No Such Thing as a Free Intern

02 May 2012 Labor & Employment Law Perspectives Blog
Authors: Carrie Hoffman

If your plan for the summer busy season was to hire summer interns from recent high school and college graduates eager for experience and willing to work for free, you need to rethink your plan.  As always, that pesky Fair Labor Standards Act is likely standing in your way.  There is NO FLSA exception for students or interns.  In fact, the term “intern” appears only once in the FLSA itself, in section 203(e)(2)(a), which exempts Congressional interns from the definition of employee, and only once in the regulations, in 29 C.F.R. Section 541.304(c), where it is explained that medical interns do not have to be paid on any particular basis. 

Recently, as part of the increasing trend of FLSA collective actions, unpaid interns have been striking back.  On February 1, 2012, for example, a former intern at Harper’s Bazaar filed a collective action seeking wages for herself and other unpaid interns against the Hearst Company.  In her lawsuit, the named plaintiff claims to have worked as much as 55 hours weekly without any compensation.  The Company contends that its policy fits within the narrow exception afforded by the FLSA for student trainees.

if you want to avoid liability for unpaid interns, you must meet all six of the DOL’s criteria for student trainees.

1.The training, even though it includes actual operation of the facilities of the employer, is similar to that which would be given in a vocational school.

The closer it is to a classroom or educational setting, the easier it will be to consider the individuals to be trainees. The arrangement might also result in a training certificate that could be listed as a job qualification on subsequent job applications. It would also help if the individual and the entity providing the training could first develop an individualized training plan that would be tailored to help the individual qualify for a specific job or range of jobs with a variety of companies via the training course.

2. The training is for the benefit of the trainees.

This would be an easy argument to make in the case of individuals participating in welfare-to-work programs, but also in any training or internship programs that tend to increase their “hireability” in the open job market.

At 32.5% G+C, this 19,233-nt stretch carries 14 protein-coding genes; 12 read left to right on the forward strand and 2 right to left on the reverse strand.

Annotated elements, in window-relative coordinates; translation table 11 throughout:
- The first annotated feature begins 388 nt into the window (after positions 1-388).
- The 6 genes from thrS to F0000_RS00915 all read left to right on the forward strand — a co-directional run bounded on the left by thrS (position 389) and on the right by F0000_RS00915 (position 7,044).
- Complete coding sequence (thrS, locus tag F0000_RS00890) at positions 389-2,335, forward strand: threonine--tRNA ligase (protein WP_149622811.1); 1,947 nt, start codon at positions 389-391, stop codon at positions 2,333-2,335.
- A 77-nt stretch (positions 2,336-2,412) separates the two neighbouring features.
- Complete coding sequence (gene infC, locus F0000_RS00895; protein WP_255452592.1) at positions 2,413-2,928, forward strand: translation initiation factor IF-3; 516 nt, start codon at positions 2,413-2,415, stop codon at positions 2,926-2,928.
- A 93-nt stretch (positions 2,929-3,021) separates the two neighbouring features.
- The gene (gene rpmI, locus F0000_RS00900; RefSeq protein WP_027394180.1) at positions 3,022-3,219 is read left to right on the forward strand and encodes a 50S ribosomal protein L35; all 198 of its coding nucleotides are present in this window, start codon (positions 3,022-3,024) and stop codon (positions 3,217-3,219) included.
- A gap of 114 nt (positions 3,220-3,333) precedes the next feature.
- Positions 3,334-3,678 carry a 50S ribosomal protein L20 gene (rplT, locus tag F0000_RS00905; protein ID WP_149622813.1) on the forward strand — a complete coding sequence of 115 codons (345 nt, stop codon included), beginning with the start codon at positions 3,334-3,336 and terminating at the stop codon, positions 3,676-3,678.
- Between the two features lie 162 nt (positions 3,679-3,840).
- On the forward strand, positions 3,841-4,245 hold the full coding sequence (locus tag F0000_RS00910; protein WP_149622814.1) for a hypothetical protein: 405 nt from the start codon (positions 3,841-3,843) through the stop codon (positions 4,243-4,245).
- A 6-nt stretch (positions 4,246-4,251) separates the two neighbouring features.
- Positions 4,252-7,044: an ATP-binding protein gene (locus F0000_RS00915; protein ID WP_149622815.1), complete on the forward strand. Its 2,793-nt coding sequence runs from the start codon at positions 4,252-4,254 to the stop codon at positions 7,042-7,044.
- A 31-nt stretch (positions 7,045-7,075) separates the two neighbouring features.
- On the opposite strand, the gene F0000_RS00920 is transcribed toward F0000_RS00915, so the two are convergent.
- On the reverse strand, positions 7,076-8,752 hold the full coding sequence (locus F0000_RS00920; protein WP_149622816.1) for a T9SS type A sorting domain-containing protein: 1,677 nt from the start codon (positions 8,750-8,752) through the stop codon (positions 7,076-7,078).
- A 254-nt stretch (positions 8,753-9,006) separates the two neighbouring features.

3. The trainees do not displace regular employees, but work under close observation.

This would also be an easy argument to make, especially in the case of a training “academy” run by a company, but also for a work experience program sponsored by a governmental entity. In the latter case, the government agency would be able to show that were it not for the work experience program, the activities in question would not be taking place. In a true training environment, the trainees are not going to be trusted to do much actual work for the company; the actual production would presumably be done by regular employees, who of course are already trained and are paid for the production work.

4.  The employer that provides the training derives no immediate advantage from the activities of the trainees, and on occasion his operations may actually be impeded.

This goes hand-in-hand with item # 3 above. It would be important here to document the training process and the before and after figures for comparison. Again, the actual productive work will be done by regular employees; any productive work done by trainees would have to be insubstantial in nature and amount and secondary to the training process.

5. The trainees are not necessarily entitled to a job at the completion of the training period.

Again, this is related to #3 above. The work would not be done at all, or at least certainly not on the schedule that exists, were it not for the existence of the training school or program under which the individuals receive training. The courts find it important to have a written agreement to the effect that trainees have no expectation or guarantee of employment upon completion of the training.

6. The employer and the trainees understand that the trainees are not entitled to wages for the time spent in training.

The courts find it important that there be a written agreement to the effect that payment for the services is neither intended nor expected.

In applying these criteria, courts focus on who primarily benefits from the arrangement.  If the employer is the primary beneficiary, the individuals will be considered employees, but if the individuals are the ones who primarily benefit from the work experience, they will be considered trainees.

If you plan to use unpaid interns, you need to review your program in light of these criteria and determine whether you are obligated to pay the interns.

 

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